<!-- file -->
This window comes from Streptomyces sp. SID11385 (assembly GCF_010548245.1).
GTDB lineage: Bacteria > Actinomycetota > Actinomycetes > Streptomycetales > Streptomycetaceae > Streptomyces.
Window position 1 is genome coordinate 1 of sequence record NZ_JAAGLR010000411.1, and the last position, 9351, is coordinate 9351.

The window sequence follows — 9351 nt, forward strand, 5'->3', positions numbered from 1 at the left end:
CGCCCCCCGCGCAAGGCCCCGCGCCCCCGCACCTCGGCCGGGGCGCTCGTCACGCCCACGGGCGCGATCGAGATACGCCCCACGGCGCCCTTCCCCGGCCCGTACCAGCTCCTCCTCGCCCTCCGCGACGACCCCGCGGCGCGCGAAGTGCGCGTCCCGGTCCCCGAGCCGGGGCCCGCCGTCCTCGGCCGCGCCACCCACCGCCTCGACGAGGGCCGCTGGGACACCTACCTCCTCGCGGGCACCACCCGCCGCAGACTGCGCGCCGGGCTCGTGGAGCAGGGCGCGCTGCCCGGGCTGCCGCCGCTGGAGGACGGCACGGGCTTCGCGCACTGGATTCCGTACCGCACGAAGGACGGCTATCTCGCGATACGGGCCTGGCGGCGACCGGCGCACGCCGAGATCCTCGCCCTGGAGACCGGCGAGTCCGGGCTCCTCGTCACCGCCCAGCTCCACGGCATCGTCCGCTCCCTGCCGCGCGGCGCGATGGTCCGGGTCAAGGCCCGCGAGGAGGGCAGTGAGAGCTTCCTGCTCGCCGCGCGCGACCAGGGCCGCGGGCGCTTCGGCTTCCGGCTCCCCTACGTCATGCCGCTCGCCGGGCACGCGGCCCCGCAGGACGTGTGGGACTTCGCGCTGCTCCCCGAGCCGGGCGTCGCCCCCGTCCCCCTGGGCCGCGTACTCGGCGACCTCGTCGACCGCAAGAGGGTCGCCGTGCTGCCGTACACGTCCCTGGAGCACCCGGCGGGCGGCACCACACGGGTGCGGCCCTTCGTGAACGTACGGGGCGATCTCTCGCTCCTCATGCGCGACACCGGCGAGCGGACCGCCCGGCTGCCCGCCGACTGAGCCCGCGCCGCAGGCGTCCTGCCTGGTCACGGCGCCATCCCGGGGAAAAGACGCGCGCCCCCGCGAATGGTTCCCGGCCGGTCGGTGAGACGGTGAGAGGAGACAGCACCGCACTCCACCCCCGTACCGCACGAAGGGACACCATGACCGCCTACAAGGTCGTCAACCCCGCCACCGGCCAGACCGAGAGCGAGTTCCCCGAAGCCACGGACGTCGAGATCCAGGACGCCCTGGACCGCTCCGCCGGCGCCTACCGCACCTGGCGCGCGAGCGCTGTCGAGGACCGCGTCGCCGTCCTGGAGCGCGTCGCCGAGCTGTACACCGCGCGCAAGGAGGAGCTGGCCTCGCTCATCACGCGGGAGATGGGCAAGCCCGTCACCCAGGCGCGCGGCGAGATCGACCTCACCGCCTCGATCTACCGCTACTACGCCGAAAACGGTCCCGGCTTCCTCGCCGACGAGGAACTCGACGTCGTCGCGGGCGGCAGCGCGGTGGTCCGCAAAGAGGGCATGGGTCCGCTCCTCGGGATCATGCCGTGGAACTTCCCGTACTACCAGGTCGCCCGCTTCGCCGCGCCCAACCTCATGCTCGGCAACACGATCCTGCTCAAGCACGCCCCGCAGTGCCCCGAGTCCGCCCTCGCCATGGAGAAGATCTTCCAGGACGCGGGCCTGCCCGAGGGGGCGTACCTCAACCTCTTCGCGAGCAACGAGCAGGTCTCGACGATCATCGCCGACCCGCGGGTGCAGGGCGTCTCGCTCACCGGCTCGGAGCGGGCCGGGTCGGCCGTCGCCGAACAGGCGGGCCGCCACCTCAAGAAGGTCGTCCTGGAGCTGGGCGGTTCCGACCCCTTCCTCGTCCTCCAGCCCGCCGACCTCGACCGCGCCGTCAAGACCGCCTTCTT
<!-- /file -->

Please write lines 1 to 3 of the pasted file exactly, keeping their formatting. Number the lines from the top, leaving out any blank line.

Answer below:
This window comes from Streptomyces sp. SID11385 (assembly GCF_010548245.1).
GTDB lineage: Bacteria > Actinomycetota > Actinomycetes > Streptomycetales > Streptomycetaceae > Streptomyces.
Window position 1 is genome coordinate 1 of sequence record NZ_JAAGLR010000411.1, and the last position, 9351, is coordinate 9351.